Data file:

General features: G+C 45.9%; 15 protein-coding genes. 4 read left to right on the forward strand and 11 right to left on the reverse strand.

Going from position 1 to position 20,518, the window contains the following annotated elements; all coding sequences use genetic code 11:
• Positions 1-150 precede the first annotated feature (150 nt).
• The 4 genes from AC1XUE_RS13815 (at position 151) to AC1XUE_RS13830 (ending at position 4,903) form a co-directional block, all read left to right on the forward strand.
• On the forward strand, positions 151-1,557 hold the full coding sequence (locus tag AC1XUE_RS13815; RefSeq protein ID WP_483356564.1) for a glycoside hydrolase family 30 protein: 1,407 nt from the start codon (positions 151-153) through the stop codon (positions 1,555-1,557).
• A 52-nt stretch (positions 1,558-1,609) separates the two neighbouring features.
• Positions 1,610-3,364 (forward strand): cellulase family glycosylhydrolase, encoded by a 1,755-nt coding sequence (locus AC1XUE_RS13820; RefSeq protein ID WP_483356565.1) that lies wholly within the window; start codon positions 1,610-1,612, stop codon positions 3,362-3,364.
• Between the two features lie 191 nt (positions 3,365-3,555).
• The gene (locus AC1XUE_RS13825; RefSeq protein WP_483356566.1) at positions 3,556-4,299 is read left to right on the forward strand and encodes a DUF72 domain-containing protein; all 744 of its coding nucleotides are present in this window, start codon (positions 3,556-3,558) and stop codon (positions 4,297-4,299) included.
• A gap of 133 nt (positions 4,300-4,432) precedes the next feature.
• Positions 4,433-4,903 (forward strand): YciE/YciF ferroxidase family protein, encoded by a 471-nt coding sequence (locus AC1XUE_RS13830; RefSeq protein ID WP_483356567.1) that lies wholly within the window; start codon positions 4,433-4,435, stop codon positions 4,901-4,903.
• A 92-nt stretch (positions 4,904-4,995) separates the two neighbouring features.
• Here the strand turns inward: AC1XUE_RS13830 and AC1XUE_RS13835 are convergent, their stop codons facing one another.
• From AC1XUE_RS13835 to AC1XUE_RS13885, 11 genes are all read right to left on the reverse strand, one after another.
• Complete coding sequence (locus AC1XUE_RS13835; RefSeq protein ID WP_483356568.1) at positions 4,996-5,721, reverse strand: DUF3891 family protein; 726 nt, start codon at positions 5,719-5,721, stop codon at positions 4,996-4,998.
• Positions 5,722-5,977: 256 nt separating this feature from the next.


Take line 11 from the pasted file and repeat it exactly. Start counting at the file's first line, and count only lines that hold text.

• Positions 4,433-4,903 (forward strand): YciE/YciF ferroxidase family protein, encoded by a 471-nt coding sequence (locus AC1XUE_RS13830; RefSeq protein ID WP_483356567.1) that lies wholly within the window; start codon positions 4,433-4,435, stop codon positions 4,901-4,903.